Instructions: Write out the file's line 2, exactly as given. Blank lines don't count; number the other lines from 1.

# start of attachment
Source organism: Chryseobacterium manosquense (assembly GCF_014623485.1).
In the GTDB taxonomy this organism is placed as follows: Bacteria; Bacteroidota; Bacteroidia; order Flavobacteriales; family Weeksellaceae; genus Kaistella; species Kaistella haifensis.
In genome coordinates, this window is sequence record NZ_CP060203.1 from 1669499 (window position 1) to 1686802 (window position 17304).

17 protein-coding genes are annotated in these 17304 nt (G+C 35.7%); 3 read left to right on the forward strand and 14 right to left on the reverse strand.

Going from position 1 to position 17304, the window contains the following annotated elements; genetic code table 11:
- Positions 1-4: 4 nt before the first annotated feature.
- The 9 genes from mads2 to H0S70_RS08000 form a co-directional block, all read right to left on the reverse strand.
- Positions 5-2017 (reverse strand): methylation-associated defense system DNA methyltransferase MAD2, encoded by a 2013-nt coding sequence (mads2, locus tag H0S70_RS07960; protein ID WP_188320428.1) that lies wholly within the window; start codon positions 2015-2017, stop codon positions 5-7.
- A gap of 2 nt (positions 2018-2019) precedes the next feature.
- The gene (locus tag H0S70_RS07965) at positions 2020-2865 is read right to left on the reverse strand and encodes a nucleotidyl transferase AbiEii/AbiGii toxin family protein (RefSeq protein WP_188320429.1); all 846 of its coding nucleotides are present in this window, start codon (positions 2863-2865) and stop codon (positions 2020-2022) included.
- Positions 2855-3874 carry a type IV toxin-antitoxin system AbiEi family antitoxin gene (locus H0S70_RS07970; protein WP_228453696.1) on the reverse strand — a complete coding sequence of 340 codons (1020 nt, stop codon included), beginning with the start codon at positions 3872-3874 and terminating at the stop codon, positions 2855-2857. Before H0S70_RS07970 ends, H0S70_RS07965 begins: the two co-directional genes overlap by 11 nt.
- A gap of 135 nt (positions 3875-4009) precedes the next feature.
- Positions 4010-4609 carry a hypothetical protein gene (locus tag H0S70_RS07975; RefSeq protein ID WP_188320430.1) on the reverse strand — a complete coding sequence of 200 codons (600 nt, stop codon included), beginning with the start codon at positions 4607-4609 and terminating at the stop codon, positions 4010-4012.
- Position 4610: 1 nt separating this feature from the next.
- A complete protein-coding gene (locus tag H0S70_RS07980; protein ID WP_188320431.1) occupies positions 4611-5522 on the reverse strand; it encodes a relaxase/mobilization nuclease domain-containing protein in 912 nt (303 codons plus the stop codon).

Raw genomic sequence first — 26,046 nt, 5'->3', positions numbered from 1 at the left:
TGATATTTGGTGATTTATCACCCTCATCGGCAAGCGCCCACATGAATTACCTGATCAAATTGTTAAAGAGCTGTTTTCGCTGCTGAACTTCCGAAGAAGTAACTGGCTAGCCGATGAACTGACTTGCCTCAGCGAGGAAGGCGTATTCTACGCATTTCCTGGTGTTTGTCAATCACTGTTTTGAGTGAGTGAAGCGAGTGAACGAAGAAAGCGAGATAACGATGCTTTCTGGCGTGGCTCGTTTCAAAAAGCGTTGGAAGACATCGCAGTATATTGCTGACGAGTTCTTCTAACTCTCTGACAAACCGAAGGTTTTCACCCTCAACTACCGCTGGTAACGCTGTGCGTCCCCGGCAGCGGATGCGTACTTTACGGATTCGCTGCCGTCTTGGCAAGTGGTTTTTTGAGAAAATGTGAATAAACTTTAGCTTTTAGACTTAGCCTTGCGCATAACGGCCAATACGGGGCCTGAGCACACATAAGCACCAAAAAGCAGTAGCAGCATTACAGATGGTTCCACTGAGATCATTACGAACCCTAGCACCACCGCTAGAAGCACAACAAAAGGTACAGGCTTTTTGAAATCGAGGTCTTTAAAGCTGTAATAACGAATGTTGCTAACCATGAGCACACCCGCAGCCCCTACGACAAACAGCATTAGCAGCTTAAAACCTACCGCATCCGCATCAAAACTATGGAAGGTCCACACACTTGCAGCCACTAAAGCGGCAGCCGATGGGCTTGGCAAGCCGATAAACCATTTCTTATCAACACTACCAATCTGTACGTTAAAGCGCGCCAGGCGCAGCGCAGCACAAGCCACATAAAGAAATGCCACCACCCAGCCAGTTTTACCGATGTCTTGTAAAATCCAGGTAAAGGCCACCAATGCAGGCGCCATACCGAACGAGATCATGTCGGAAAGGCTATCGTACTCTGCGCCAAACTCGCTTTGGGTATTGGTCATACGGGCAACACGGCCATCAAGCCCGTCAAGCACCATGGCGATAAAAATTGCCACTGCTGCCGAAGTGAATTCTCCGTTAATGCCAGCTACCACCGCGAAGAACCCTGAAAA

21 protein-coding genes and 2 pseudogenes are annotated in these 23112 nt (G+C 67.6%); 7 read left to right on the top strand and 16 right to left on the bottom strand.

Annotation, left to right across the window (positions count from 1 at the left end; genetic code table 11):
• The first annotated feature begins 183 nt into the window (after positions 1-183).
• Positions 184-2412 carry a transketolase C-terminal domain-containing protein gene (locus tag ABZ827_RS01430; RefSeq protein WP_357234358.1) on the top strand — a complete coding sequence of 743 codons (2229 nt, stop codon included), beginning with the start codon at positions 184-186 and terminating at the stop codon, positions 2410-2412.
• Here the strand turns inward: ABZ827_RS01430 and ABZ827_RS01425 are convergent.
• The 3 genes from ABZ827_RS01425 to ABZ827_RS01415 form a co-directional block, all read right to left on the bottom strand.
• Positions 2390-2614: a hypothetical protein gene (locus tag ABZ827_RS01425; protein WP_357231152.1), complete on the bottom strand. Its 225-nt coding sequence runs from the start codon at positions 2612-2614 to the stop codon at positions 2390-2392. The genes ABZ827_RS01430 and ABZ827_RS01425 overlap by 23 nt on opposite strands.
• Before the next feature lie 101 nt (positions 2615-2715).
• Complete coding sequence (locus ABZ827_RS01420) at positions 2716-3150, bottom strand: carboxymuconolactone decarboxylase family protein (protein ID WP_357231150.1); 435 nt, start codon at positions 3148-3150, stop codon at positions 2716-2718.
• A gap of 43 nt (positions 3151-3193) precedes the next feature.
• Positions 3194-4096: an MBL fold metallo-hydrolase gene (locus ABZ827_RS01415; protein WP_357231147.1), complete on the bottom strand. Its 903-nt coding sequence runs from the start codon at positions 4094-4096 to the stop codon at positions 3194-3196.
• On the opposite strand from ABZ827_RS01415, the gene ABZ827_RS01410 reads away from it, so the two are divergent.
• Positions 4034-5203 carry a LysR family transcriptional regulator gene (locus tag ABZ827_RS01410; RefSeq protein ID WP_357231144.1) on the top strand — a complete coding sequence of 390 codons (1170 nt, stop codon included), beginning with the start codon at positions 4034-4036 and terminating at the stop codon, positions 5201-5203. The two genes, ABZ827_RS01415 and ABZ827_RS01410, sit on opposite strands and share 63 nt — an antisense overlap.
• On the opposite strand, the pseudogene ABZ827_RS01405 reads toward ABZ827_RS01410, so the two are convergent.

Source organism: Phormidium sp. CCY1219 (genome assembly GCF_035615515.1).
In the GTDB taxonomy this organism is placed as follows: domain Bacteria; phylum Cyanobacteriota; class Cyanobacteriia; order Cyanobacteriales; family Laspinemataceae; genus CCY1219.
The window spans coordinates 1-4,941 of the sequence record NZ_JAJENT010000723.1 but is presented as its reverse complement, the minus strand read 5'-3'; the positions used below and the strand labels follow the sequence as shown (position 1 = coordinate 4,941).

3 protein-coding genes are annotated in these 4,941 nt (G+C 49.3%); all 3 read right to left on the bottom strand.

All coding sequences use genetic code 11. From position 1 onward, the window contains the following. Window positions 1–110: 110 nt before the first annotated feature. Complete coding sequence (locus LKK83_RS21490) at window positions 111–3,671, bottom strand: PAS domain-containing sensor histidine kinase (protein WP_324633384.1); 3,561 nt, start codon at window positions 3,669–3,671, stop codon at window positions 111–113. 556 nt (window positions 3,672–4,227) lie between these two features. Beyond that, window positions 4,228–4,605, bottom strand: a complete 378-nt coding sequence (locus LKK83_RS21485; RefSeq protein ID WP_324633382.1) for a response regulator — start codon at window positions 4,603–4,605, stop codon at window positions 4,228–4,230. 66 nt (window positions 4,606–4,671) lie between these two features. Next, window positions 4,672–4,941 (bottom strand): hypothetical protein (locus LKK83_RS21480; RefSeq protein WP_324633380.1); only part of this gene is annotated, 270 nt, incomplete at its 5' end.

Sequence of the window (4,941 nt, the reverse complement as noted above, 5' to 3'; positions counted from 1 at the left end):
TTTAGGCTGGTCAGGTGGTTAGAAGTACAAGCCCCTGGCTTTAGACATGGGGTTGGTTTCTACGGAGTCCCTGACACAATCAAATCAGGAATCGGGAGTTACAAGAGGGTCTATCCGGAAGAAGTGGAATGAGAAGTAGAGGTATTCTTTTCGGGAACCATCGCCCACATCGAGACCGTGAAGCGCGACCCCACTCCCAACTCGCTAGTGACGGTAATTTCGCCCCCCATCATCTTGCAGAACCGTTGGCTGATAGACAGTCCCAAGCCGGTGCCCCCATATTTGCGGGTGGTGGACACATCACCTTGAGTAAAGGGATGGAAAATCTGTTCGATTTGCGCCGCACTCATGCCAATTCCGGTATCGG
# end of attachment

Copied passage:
In the GTDB taxonomy this organism is placed as follows: Bacteria; Bacteroidota; Bacteroidia; order Flavobacteriales; family Weeksellaceae; genus Kaistella; species Kaistella haifensis.